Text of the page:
Don’t Let a Bad Start in Retirement Blow Up Your Nest Egg

Retirement planning isn’t just about making money — it’s also about protecting the money you’ve already made. The 'bucket strategy' can help with that.

A piggy bank sits under security spotlights.
(Image credit: Getty Images)

Remember when it seemed as though preparing for retirement success was as easy as sitting back and watching the money multiply in your 401(k), Roth IRA or brokerage accounts?

Of course you do. It was just a few short years ago when a record-setting bull market (2009 to 2020) made pretty much everyone look like an investing genius.

And then we all got a little reminder, in early 2020, that it really isn’t that easy, because the market has these cycles, and they’re pretty much unpredictable. Although the market recovered quickly after that first big COVID-related drop, it’s been a roller coaster ride ever since.

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This ongoing market volatility should serve as a cautionary tale to all savers that retirement planning isn’t just about making money — it’s also about protecting the money you’ve already made. And it’s an especially important message for those who are just a few years into their retirement or just a few years away from it. How the stock market performs — and the order in which negative and positive returns occur — can have a substantial effect on the longevity of your nest egg as you begin taking portfolio withdrawals.

If negative returns occur first, for example, and you need to sell some of your holdings for income, two things could happen. First, you may have to sell more shares at a lower price to get the amount of money you require. And then you’ll have fewer shares available to take advantage of positive returns in future years.

If you’re depending on your portfolio for a substantial portion of your retirement income, and you can’t adjust your withdrawal amount, you could end up taking out more in those first bad years than any later good years can make up for. And your portfolio could be depleted much sooner than you planned.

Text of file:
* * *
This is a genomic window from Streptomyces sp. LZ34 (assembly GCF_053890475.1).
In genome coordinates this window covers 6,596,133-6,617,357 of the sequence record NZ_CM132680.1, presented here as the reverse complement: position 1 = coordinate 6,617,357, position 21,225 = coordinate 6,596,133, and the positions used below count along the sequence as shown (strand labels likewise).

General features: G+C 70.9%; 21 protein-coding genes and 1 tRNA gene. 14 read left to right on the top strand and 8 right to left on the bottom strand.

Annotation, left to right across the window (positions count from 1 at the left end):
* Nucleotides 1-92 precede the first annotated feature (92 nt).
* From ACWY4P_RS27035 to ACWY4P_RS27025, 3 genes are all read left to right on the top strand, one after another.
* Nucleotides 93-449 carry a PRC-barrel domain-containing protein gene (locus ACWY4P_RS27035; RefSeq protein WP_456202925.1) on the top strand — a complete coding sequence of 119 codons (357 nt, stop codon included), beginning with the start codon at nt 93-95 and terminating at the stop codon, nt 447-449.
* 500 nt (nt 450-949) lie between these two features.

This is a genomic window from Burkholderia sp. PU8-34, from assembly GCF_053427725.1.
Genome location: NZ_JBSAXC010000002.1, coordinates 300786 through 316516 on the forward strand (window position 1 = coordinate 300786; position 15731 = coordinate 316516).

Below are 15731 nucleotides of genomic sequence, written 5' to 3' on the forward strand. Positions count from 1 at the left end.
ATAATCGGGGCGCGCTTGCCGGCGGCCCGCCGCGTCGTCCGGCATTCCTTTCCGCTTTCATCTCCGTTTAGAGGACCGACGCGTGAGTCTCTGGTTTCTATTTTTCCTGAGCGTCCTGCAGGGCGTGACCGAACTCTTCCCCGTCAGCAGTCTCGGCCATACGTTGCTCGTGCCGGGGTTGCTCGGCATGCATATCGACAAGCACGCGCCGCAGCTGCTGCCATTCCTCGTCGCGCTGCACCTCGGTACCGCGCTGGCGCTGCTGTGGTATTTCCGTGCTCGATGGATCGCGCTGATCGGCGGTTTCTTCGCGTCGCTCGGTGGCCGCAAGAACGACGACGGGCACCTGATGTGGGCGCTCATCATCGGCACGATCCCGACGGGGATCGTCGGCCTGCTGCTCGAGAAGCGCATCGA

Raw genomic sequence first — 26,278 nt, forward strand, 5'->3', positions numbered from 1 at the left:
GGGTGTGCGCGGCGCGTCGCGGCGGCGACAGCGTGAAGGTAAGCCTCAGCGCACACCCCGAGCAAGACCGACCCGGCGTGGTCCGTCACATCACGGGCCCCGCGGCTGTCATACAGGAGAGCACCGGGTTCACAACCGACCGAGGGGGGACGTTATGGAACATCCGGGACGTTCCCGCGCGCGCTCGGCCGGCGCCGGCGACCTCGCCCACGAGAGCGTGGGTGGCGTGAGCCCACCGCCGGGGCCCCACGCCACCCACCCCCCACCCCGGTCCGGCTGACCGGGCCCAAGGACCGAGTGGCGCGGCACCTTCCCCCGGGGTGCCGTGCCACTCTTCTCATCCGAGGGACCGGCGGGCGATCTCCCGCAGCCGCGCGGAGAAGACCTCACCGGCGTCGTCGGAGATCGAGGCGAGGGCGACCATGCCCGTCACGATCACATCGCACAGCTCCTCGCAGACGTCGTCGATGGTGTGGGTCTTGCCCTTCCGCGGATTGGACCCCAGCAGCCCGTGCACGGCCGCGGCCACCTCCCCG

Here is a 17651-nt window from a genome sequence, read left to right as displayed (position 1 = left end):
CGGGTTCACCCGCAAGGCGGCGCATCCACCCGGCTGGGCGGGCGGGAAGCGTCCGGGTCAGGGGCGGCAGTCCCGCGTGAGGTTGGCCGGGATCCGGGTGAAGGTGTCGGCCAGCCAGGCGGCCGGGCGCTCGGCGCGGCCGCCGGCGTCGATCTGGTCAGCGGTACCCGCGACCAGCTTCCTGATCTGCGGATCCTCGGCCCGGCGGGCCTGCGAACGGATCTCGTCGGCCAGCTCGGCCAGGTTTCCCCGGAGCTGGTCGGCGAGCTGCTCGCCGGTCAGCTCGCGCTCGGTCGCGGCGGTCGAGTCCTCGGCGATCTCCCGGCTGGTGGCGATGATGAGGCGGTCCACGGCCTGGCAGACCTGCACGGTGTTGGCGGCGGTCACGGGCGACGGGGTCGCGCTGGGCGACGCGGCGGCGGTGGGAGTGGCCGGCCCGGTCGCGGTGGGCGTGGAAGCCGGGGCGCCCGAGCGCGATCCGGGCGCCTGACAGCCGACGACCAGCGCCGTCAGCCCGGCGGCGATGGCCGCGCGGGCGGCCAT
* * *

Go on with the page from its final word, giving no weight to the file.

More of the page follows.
This is known as sequence of returns risk.

Unfortunately, it can be difficult to prepare for this particular retirement risk because it’s largely based on chance. After all, when people choose a retirement date, they have no idea what’s going to happen in the U.S. and world markets in the years ahead.

Some, for instance, got lucky by retiring in 2010 or 2011 — not long after that record-setting bull market began. But those who retired a decade before that were stung again and again — first by a bursting dotcom bubble, then 9/11 and then the Great Recession of 2008.

How can you improve your luck?

Sorry — we’re not handing out crystal balls or tarot cards or even Magic 8 Balls today. But there are strategies you can employ to help shield your portfolio from bad retirement timing.

One of those strategies is to divide your assets into three separate investing “buckets”: a cash/emergency bucket, a protected income bucket and a growth bucket. Here’s a look at how that breaks down.

Cash/emergency bucket: It can be a good idea to keep enough in this bucket to cover at least six months’ worth of living expenses. That way, if something unexpected comes up in your personal life, or the market takes a dip, you won’t feel forced to sell stocks to get the money you need in retirement — and you can still keep your budget under control.